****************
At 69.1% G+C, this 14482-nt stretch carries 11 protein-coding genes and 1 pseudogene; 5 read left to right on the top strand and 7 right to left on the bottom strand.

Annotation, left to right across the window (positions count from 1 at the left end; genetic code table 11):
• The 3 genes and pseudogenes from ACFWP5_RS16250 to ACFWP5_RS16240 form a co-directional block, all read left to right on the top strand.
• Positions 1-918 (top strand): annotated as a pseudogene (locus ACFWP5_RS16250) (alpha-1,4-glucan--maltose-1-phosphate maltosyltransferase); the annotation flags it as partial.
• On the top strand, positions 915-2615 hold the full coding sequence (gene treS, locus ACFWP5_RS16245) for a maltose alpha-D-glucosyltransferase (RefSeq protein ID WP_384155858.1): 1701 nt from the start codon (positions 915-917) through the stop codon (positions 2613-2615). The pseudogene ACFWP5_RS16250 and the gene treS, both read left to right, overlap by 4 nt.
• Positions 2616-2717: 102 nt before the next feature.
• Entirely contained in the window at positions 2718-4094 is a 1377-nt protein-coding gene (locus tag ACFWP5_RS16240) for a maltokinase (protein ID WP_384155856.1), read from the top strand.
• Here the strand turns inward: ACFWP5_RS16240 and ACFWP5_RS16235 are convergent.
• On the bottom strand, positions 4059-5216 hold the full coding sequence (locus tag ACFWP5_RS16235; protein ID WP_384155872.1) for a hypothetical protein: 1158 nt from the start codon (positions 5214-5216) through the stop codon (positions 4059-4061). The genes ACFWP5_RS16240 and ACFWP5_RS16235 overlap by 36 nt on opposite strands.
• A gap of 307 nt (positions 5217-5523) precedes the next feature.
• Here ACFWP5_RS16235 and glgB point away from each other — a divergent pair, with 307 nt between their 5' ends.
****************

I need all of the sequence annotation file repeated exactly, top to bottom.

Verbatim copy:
At 69.1% G+C, this 14482-nt stretch carries 11 protein-coding genes and 1 pseudogene; 5 read left to right on the top strand and 7 right to left on the bottom strand.

Annotation, left to right across the window (positions count from 1 at the left end; genetic code table 11):
• The 3 genes and pseudogenes from ACFWP5_RS16250 to ACFWP5_RS16240 form a co-directional block, all read left to right on the top strand.
• Positions 1-918 (top strand): annotated as a pseudogene (locus ACFWP5_RS16250) (alpha-1,4-glucan--maltose-1-phosphate maltosyltransferase); the annotation flags it as partial.
• On the top strand, positions 915-2615 hold the full coding sequence (gene treS, locus ACFWP5_RS16245) for a maltose alpha-D-glucosyltransferase (RefSeq protein ID WP_384155858.1): 1701 nt from the start codon (positions 915-917) through the stop codon (positions 2613-2615). The pseudogene ACFWP5_RS16250 and the gene treS, both read left to right, overlap by 4 nt.
• Positions 2616-2717: 102 nt before the next feature.
• Entirely contained in the window at positions 2718-4094 is a 1377-nt protein-coding gene (locus tag ACFWP5_RS16240) for a maltokinase (protein ID WP_384155856.1), read from the top strand.
• Here the strand turns inward: ACFWP5_RS16240 and ACFWP5_RS16235 are convergent.
• On the bottom strand, positions 4059-5216 hold the full coding sequence (locus tag ACFWP5_RS16235; protein ID WP_384155872.1) for a hypothetical protein: 1158 nt from the start codon (positions 5214-5216) through the stop codon (positions 4059-4061). The genes ACFWP5_RS16240 and ACFWP5_RS16235 overlap by 36 nt on opposite strands.
• A gap of 307 nt (positions 5217-5523) precedes the next feature.
• Here ACFWP5_RS16235 and glgB point away from each other — a divergent pair, with 307 nt between their 5' ends.